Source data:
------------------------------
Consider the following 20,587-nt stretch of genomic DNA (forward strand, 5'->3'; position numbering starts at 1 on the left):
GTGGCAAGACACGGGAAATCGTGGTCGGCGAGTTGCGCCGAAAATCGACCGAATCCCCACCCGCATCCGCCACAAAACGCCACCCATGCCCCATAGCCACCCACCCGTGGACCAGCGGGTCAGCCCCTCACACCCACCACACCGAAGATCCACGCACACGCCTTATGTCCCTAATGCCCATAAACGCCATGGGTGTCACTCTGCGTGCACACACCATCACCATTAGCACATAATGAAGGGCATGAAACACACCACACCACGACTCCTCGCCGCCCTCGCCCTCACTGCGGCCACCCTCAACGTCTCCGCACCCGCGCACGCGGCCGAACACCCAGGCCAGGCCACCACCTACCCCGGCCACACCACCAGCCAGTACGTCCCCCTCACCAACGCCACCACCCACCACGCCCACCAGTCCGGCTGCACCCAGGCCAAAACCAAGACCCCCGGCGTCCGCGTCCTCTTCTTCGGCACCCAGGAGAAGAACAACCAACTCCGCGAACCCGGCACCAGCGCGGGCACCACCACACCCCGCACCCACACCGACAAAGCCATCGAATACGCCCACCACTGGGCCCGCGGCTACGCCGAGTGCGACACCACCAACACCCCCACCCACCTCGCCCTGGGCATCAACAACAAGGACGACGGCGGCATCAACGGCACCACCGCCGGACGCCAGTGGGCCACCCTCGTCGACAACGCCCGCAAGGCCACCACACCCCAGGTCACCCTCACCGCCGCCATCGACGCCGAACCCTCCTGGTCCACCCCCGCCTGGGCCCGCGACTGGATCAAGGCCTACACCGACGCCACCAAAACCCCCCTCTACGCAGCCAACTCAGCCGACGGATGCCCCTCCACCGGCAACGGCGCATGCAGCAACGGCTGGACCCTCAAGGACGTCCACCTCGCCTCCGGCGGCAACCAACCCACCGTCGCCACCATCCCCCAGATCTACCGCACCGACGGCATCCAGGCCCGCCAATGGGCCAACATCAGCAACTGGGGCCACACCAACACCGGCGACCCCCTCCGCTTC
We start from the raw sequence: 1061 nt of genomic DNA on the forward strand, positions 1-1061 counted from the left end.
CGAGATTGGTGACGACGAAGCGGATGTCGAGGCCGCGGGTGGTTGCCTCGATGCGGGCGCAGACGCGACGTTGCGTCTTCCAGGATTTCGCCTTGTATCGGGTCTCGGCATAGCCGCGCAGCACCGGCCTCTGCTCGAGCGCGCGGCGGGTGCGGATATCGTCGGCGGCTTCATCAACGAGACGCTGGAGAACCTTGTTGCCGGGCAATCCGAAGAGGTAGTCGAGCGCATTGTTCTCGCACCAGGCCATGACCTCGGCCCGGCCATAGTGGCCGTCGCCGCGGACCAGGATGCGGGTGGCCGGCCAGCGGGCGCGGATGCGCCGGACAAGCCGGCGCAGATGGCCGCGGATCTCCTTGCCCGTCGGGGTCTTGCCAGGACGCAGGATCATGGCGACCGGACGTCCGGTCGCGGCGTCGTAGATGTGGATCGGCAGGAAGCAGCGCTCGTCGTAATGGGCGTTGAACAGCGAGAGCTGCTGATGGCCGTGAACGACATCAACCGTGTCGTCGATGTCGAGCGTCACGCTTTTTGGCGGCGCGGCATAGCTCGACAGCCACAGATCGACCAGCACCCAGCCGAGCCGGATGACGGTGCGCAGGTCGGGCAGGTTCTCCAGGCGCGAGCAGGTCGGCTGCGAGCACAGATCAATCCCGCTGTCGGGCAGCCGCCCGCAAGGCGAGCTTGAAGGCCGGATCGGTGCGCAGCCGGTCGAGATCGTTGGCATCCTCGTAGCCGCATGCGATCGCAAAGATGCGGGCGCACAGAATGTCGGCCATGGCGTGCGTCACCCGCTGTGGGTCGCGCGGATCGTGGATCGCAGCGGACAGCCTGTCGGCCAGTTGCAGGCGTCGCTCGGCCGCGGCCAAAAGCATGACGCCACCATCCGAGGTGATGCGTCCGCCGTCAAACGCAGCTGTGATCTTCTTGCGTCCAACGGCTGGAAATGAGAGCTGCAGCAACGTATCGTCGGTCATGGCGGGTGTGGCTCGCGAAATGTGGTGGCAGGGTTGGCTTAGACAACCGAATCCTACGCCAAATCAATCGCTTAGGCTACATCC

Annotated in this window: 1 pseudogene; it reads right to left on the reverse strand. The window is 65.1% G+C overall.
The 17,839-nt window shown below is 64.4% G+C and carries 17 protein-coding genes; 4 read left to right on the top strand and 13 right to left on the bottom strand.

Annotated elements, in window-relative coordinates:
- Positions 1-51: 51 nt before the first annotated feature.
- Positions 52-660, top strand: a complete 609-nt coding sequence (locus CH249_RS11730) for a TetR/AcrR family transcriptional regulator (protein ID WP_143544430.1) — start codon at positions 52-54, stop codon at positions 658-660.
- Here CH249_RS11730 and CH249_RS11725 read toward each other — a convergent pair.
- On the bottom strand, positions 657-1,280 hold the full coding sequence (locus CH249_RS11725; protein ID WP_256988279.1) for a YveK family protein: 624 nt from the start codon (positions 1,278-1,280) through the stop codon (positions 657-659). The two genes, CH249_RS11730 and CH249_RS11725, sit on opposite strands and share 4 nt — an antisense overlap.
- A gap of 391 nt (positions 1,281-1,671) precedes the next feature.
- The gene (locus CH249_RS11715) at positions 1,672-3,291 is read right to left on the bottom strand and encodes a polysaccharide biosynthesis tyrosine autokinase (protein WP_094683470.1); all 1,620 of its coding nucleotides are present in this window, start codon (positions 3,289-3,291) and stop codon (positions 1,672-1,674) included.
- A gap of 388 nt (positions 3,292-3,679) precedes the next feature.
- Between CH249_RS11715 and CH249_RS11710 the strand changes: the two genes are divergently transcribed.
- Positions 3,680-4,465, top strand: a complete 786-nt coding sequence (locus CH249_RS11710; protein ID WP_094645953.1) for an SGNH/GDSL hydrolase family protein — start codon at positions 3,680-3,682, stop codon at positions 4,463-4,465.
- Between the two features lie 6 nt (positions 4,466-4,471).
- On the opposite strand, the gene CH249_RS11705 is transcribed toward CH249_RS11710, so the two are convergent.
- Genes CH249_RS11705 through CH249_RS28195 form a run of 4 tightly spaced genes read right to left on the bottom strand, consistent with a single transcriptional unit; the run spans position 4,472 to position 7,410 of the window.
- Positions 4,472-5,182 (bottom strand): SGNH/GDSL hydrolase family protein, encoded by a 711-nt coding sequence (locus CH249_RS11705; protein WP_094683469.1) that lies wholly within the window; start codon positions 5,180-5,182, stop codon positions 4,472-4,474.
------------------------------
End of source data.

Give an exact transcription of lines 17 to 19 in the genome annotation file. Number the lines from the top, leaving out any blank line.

- Between the two features lie 6 nt (positions 4,466-4,471).
- On the opposite strand, the gene CH249_RS11705 is transcribed toward CH249_RS11710, so the two are convergent.
- Genes CH249_RS11705 through CH249_RS28195 form a run of 4 tightly spaced genes read right to left on the bottom strand, consistent with a single transcriptional unit; the run spans position 4,472 to position 7,410 of the window.